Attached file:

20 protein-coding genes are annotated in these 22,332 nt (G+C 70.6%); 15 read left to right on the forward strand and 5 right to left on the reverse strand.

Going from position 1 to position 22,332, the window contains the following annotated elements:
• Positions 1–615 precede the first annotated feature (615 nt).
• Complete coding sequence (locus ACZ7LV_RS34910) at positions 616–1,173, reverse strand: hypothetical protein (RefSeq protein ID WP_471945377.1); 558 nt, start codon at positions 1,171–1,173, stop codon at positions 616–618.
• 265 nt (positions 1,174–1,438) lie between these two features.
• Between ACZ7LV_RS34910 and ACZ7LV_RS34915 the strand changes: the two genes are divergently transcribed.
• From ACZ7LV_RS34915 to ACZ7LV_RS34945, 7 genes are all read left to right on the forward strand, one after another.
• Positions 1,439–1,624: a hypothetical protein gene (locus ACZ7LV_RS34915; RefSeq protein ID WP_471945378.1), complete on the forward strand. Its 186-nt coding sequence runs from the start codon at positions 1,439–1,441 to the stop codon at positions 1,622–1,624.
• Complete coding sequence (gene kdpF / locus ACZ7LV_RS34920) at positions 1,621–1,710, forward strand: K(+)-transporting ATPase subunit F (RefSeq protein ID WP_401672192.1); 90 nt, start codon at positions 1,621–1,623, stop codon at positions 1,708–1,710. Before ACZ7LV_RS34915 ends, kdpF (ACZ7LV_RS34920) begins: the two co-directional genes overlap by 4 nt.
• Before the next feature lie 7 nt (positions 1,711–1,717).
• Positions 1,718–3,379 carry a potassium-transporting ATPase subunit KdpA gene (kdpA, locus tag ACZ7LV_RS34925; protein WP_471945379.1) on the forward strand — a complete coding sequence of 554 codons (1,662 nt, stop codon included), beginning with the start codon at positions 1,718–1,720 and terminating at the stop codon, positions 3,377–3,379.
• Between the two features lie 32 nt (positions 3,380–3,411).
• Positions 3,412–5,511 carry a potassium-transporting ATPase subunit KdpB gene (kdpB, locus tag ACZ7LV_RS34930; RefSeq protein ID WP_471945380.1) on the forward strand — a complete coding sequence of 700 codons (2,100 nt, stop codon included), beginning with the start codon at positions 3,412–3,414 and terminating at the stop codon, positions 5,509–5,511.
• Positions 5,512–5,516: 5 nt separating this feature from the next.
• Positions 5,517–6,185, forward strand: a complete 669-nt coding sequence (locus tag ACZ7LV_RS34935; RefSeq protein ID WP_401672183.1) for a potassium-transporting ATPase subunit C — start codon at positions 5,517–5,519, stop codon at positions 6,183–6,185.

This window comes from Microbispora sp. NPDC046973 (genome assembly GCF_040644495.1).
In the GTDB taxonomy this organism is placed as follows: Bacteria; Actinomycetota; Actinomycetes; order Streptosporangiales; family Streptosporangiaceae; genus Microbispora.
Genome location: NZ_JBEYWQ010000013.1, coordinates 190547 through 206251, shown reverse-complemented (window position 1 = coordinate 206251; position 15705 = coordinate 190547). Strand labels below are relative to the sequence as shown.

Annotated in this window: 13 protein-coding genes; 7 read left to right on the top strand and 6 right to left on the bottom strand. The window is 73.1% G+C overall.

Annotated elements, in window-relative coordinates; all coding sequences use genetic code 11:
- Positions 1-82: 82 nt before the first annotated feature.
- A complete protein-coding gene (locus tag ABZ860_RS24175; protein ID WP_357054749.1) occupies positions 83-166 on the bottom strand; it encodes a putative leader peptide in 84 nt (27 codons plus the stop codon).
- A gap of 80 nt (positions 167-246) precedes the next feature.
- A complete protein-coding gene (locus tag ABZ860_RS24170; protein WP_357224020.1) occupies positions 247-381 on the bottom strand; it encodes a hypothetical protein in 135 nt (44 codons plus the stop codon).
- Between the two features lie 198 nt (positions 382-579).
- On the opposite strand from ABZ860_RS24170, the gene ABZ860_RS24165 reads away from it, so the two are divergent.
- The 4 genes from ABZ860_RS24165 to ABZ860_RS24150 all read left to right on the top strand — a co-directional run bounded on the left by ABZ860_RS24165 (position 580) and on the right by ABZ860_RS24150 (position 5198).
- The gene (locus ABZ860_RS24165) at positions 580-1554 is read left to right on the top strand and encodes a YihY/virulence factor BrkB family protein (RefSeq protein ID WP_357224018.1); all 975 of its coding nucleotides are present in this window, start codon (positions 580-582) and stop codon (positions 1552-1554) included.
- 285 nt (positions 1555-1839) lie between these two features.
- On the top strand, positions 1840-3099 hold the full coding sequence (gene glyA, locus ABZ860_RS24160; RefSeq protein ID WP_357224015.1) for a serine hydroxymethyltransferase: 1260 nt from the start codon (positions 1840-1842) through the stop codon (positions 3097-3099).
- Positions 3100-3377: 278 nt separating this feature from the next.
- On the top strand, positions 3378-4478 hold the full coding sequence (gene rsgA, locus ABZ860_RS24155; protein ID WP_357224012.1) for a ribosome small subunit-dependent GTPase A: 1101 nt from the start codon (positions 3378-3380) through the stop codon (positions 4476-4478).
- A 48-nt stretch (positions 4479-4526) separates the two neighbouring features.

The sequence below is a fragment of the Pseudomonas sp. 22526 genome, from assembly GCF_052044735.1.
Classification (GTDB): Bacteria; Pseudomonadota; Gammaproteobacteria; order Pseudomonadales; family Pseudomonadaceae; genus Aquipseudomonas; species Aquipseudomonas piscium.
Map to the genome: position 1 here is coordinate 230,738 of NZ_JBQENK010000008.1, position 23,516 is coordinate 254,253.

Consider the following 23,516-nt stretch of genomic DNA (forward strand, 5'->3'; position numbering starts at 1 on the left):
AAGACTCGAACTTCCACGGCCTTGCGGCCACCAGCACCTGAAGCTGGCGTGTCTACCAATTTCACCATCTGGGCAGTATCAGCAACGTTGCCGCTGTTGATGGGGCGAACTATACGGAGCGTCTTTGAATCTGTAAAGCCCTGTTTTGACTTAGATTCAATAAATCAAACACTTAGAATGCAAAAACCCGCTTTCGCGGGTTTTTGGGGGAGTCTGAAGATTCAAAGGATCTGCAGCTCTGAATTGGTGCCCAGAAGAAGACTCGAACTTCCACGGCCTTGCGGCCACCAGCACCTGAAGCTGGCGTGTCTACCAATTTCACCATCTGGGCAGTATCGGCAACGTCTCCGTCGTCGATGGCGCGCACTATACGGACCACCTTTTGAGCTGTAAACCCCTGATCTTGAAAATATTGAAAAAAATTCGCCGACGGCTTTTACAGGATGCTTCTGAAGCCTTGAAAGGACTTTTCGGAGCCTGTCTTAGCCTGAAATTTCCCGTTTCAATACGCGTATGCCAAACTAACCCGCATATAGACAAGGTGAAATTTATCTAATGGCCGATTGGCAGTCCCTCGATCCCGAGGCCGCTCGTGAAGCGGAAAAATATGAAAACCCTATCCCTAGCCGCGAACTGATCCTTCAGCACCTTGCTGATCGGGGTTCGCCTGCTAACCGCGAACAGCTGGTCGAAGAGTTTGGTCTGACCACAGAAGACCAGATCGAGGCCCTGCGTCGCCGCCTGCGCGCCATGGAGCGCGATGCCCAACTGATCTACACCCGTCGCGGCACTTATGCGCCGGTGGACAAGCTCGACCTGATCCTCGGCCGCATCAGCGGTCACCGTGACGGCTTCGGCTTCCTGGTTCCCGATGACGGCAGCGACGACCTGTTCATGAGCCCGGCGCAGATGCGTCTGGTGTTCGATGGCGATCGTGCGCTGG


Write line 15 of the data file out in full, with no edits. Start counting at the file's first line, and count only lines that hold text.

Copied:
• Positions 5,517–6,185, forward strand: a complete 669-nt coding sequence (locus tag ACZ7LV_RS34935; RefSeq protein ID WP_401672183.1) for a potassium-transporting ATPase subunit C — start codon at positions 5,517–5,519, stop codon at positions 6,183–6,185.